Context: The end result of complete cellular representation is cancer. Democracy is cancerous, and bureaus are its cancer. A bureau takes root anywhere in the state, turns malignant like the Narcotic Bureau, and grows and grows, always reproducing more of its own kind, until it chokes the host if not controlled or excised. Bureaus cannot live without a host, being true parasitic organisms. (A cooperative on the other hand can live without the state. That is the road to follow. The building up of independent units to meet needs of the people who participate in the functioning of the unit. A bureau operates on opposite principles of inventing needs to justify its existence.) Bureaucracy is wrong as a cancer, a turning away from the human evolutionary direction of infinite potentials and differentiation and independent spontaneous action to the complete parasitism of a virus. (It is thought that the virus is a degeneration from more complex life-form. It may at one time have been capable of independent life. Now has fallen to the borderline between living and dead matter. It can exhibit living qualities only in a host, by using the life of another — the renunciation of life itself, a falling towards inorganic, inflexible machine, towards dead matter.) Bureaus die when the structure of the state collapse. They are as helpless and unfit for independent existence as a displaced tapeworm, or a virus that has killed the host. Ordinary Men and Women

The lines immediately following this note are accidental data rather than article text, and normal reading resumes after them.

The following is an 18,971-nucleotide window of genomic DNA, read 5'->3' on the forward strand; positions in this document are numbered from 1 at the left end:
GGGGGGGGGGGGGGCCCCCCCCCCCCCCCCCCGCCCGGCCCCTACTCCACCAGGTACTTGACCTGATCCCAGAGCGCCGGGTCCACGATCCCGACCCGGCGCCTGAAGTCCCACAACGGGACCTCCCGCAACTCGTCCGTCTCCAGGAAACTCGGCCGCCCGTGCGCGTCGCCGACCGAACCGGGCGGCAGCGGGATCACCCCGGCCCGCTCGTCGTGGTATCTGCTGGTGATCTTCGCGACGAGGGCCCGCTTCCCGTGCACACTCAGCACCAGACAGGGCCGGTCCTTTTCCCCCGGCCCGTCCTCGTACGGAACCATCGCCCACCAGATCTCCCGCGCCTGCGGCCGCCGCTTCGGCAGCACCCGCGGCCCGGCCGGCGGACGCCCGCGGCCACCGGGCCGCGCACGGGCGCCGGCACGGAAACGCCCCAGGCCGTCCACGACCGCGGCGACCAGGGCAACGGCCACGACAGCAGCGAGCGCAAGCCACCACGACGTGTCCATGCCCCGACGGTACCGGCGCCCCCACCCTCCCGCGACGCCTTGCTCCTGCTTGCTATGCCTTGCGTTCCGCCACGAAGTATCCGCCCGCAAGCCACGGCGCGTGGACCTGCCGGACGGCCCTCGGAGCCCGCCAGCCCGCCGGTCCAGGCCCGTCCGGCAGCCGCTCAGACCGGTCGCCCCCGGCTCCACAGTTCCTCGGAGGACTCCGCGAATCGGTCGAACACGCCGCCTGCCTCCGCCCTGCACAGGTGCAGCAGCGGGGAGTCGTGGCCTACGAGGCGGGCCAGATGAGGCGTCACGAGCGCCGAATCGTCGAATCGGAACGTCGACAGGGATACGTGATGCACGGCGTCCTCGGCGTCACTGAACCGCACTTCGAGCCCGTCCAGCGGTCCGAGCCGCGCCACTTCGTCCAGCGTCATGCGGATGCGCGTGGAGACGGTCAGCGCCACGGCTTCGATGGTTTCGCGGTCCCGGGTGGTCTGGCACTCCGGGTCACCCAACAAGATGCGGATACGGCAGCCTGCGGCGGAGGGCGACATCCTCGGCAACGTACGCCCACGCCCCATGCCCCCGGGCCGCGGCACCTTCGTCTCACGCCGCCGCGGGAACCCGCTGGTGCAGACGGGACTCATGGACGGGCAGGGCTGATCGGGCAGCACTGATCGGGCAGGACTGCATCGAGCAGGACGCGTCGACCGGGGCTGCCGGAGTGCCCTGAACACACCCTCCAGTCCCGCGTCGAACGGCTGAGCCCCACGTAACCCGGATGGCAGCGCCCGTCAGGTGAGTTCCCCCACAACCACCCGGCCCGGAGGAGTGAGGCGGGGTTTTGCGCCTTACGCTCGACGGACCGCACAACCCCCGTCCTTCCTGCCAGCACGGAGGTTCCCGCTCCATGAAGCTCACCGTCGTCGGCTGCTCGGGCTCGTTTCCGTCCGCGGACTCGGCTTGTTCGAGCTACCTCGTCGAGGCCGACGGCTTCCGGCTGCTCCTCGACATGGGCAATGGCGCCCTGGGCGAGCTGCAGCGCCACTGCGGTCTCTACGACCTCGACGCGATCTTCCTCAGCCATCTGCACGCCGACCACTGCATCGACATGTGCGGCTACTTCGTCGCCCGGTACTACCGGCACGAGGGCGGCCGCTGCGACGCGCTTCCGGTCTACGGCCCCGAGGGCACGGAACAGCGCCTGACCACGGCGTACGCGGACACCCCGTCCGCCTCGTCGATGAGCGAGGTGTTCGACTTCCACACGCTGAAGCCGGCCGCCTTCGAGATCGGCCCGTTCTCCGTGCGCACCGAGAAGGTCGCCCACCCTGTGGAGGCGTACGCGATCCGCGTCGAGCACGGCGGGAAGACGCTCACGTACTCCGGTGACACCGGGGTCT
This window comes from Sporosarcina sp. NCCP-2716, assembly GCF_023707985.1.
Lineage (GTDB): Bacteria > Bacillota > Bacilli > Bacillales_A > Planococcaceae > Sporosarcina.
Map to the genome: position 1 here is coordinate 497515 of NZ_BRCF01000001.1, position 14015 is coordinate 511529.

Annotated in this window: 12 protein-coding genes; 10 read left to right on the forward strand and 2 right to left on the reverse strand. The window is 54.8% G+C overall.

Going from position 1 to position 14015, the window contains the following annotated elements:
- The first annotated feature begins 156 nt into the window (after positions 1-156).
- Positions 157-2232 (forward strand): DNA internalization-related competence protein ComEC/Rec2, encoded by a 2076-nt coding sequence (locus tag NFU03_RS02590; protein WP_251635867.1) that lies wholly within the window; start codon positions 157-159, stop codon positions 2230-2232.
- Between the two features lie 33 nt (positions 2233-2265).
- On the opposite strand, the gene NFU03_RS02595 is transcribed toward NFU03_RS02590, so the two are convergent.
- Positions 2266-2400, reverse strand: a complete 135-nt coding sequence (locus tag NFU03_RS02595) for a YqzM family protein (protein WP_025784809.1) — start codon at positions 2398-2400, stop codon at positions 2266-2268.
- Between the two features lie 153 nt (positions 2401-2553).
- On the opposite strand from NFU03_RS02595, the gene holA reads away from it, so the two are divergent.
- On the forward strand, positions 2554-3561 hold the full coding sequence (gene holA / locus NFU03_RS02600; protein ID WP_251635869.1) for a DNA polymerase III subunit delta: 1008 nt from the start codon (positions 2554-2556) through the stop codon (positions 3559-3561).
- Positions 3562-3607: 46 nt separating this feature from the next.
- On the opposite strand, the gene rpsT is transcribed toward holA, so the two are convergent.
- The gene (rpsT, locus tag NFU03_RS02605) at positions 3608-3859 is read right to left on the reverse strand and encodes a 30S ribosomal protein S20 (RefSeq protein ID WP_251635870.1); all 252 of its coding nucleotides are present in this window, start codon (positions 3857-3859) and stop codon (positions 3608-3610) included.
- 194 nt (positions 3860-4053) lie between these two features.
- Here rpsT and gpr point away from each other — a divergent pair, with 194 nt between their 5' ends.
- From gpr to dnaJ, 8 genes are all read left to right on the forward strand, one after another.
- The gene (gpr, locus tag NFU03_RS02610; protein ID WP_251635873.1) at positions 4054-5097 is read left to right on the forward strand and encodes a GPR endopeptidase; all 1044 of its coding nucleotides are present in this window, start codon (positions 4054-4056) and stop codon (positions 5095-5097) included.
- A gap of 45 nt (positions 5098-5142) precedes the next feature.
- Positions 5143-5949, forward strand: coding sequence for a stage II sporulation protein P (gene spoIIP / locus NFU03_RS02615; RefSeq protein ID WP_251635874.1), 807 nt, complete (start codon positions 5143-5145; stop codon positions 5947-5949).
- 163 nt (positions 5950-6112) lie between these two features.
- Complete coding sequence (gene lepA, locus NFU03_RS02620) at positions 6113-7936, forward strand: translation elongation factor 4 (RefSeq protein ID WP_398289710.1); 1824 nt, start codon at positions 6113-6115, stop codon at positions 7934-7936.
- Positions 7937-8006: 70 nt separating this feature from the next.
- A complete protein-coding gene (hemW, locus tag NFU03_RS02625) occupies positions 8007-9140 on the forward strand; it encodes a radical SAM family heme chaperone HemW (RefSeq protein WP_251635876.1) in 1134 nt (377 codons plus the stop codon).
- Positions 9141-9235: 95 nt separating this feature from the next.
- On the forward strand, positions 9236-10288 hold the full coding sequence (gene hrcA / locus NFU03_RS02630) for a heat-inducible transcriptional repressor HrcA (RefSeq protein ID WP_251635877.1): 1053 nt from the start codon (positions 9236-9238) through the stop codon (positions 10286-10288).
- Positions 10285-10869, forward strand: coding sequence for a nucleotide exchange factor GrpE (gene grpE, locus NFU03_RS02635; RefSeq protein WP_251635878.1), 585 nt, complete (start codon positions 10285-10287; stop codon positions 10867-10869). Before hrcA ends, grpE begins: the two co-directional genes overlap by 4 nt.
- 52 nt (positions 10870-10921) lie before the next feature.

„I'm creating an imaginary — it's always imaginary — world in which I would like to live.“

— William S. Burroughs
Context: You know, they ask me if I were on a desert island and I knew nobody would ever see what I wrote, would I go on writing. My answer is most emphatically yes. I would go on writing for company. Because I'm creating an imaginary — it's always imaginary — world in which I would like to live. Quoted in interview, The Paris Review (Fall 1965)

„After a shooting spree, they always want to take the guns away from the people who didn't do it“

— William S. Burroughs
Context: After a shooting spree, they always want to take the guns away from the people who didn't do it. I sure as hell wouldn't want to live in a society where the only people allowed guns are the police and the military. Grand Street, no. 37 & The War Universe (1992)

„Bureaus die when the structure of the state collapse. They are as helpless and unfit for independent existence as a displaced tapeworm, or a virus that has killed the host.“

— William S. Burroughs